Would you believe me if I said not all WiFi spots are created equal? In fact, many of them come with entirely different frequencies and security features, which can influence your privacy while browsing online. To clear things up, I’ve got some good news and some bad news.
The bad news, first.
Until recently, the go-to security-standard was WPA2 (WiFi Protected Access, 2nd edition), which is commonly seen in a workplace or at home. Although, when you’re out and about at public places like Starbucks, WEP (Wired Equivalent Privacy) populate WiFi connections. These “open” hotspots are easily accessible and have always been known as unsecure. However, now new evidence shows that WPA2 may be unsafe for browsing, too. Security researchers have found vulnerabilities in the underlying system that can intercept information from people browsing on the internet using WPA2 WiFi. Not cool.
The good news!
The WiFi Alliance - a regulatory body in Austin, TX - is now certifying internet routers and hotspots to run a new security standard: WPA3. The new protocol ensures that your browsing experience can be even more secure than before. The improvements include: making it harder for hackers to crack passwords online, limiting the amount of sensitive information that is stored as metadata, and much more.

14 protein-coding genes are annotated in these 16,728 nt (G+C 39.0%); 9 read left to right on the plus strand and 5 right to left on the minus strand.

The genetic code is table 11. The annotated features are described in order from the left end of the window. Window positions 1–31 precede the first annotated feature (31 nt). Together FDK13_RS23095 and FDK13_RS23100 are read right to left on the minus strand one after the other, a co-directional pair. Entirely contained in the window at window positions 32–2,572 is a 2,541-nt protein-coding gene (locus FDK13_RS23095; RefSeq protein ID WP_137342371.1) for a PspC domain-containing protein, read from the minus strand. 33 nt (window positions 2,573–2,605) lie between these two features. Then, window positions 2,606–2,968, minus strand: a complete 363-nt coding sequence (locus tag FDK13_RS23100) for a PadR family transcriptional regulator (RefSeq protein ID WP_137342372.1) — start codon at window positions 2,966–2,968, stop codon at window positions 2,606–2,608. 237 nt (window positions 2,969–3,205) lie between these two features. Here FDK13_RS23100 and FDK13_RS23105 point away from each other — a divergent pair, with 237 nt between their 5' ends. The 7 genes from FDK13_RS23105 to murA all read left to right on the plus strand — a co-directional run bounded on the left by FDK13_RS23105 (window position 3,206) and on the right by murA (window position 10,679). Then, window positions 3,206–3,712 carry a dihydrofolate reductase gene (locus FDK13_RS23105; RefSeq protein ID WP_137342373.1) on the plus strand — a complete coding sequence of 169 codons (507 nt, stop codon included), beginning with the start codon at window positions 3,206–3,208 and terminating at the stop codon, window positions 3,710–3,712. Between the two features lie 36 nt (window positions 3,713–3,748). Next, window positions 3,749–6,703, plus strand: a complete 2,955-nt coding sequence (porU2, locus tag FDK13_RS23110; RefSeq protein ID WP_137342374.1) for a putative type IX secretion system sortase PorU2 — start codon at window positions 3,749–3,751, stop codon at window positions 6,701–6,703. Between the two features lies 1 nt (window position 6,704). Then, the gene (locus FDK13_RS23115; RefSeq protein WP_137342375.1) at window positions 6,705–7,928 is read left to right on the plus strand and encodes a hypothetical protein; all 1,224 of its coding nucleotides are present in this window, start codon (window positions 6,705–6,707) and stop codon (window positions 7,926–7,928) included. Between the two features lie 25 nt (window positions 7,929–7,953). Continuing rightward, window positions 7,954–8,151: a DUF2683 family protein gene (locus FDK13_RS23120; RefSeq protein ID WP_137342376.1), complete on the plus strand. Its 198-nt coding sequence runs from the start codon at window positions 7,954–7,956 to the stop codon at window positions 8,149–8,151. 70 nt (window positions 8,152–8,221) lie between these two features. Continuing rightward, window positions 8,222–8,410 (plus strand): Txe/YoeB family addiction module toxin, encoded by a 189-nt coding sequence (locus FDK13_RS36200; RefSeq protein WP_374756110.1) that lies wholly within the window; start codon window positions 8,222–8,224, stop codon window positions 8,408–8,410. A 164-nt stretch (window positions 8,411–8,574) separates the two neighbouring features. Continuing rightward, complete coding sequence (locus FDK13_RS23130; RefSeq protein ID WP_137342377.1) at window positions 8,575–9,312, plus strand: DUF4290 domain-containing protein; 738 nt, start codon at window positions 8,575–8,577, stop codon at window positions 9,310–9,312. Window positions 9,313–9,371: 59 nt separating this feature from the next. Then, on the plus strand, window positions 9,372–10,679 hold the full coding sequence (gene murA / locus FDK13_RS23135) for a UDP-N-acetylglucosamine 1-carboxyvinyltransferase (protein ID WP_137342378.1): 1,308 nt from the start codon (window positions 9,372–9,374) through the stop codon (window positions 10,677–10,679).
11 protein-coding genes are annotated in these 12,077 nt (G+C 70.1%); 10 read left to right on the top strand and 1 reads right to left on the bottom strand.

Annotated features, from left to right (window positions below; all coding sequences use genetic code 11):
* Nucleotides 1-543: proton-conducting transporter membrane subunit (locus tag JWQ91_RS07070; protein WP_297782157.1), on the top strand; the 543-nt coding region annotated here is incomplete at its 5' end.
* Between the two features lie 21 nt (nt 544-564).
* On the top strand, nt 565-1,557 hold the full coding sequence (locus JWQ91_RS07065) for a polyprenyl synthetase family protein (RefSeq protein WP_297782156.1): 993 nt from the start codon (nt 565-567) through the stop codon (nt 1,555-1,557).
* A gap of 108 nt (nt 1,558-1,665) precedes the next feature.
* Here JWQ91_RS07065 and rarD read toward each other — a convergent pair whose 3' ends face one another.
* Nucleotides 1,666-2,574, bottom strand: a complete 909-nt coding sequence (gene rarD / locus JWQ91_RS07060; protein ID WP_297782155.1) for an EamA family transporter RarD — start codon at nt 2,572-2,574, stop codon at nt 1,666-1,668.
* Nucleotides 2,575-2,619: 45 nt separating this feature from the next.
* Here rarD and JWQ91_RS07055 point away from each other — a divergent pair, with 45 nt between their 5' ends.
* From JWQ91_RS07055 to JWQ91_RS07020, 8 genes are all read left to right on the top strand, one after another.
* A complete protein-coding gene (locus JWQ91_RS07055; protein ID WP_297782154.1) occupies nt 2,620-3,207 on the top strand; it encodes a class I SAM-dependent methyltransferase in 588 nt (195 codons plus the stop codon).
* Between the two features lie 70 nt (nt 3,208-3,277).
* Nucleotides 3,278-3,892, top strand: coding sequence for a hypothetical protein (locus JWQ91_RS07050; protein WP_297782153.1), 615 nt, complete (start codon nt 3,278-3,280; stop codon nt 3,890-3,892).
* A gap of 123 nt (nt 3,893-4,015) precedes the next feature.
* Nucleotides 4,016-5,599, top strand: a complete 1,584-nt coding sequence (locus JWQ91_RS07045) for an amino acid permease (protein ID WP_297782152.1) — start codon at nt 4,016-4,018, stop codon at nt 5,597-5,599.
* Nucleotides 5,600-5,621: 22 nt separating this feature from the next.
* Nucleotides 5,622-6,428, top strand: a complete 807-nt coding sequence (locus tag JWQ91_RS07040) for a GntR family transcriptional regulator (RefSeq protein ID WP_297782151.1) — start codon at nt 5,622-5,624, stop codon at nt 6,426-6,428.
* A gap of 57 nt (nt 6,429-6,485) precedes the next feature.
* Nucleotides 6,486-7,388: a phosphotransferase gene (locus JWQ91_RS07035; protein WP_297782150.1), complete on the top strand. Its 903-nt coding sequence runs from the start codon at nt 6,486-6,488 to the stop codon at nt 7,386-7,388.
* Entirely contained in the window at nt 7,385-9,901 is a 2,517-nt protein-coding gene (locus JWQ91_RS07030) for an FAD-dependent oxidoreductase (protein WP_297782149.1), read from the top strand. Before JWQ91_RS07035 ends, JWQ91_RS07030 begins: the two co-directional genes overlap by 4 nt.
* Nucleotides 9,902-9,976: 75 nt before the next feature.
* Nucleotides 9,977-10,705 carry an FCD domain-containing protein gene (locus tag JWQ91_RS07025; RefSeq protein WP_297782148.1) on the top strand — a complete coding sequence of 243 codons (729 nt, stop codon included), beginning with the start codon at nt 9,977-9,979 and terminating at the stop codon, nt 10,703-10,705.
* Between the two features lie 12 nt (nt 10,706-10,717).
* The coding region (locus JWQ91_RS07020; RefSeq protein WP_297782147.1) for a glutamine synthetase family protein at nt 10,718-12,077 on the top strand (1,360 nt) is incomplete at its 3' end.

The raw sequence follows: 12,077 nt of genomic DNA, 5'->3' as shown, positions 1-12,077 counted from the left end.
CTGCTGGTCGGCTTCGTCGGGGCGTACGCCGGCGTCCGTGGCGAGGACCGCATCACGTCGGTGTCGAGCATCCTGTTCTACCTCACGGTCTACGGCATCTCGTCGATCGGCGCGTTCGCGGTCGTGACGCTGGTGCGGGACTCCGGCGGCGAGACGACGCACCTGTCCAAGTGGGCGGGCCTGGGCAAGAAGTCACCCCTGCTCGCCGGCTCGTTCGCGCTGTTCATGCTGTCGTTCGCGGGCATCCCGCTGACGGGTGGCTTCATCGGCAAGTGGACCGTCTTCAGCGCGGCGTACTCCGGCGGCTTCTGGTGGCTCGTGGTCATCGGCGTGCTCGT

The best news is that nothing will change on your end other than typing in a password and surfing the web!
For now, here are a few tips on how to stay safe online and give you some security peace-of-mind as we transition to WPA3:
WPA2 is still OK as long as you make sure to browse HTTPS (‘S’ means secure!) sites, implement multi-factor authentication on your accounts, and limit the instances of connecting to public WiFi hotspots. Get that coffee to-go!
If you have a router at home and want to improve security when WPA3 becomes available, ask your IT team to give you a few compatible suggestions.
Tell your friends! With security advice, sharing truly is caring.
Stay safe out there! And as always, let us know if you have any questions.